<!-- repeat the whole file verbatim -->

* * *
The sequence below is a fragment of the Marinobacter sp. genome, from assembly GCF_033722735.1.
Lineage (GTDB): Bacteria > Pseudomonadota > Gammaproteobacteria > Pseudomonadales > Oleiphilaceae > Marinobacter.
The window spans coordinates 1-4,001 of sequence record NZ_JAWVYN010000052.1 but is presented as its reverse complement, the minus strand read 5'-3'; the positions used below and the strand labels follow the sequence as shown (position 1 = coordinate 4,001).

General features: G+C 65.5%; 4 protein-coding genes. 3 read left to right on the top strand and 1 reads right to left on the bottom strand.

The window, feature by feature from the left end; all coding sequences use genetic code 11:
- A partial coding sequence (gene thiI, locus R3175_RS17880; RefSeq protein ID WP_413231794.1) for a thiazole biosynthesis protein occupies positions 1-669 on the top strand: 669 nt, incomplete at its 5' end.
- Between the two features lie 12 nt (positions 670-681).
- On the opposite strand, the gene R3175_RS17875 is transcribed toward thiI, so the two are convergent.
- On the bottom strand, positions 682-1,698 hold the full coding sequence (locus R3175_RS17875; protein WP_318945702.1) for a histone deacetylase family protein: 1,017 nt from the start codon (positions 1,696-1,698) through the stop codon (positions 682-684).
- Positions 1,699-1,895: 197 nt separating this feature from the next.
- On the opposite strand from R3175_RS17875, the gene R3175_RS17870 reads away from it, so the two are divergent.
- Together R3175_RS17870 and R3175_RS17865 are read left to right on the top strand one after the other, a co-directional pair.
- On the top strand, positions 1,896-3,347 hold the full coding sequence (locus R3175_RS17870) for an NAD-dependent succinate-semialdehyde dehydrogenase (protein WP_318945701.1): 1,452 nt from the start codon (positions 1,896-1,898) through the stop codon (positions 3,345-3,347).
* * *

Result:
The sequence below is a fragment of the Marinobacter sp. genome, from assembly GCF_033722735.1.
Lineage (GTDB): Bacteria > Pseudomonadota > Gammaproteobacteria > Pseudomonadales > Oleiphilaceae > Marinobacter.
The window spans coordinates 1-4,001 of sequence record NZ_JAWVYN010000052.1 but is presented as its reverse complement, the minus strand read 5'-3'; the positions used below and the strand labels follow the sequence as shown (position 1 = coordinate 4,001).

General features: G+C 65.5%; 4 protein-coding genes. 3 read left to right on the top strand and 1 reads right to left on the bottom strand.

The window, feature by feature from the left end; all coding sequences use genetic code 11:
- A partial coding sequence (gene thiI, locus R3175_RS17880; RefSeq protein ID WP_413231794.1) for a thiazole biosynthesis protein occupies positions 1-669 on the top strand: 669 nt, incomplete at its 5' end.
- Between the two features lie 12 nt (positions 670-681).
- On the opposite strand, the gene R3175_RS17875 is transcribed toward thiI, so the two are convergent.
- On the bottom strand, positions 682-1,698 hold the full coding sequence (locus R3175_RS17875; protein WP_318945702.1) for a histone deacetylase family protein: 1,017 nt from the start codon (positions 1,696-1,698) through the stop codon (positions 682-684).
- Positions 1,699-1,895: 197 nt separating this feature from the next.
- On the opposite strand from R3175_RS17875, the gene R3175_RS17870 reads away from it, so the two are divergent.
- Together R3175_RS17870 and R3175_RS17865 are read left to right on the top strand one after the other, a co-directional pair.
- On the top strand, positions 1,896-3,347 hold the full coding sequence (locus R3175_RS17870) for an NAD-dependent succinate-semialdehyde dehydrogenase (protein WP_318945701.1): 1,452 nt from the start codon (positions 1,896-1,898) through the stop codon (positions 3,345-3,347).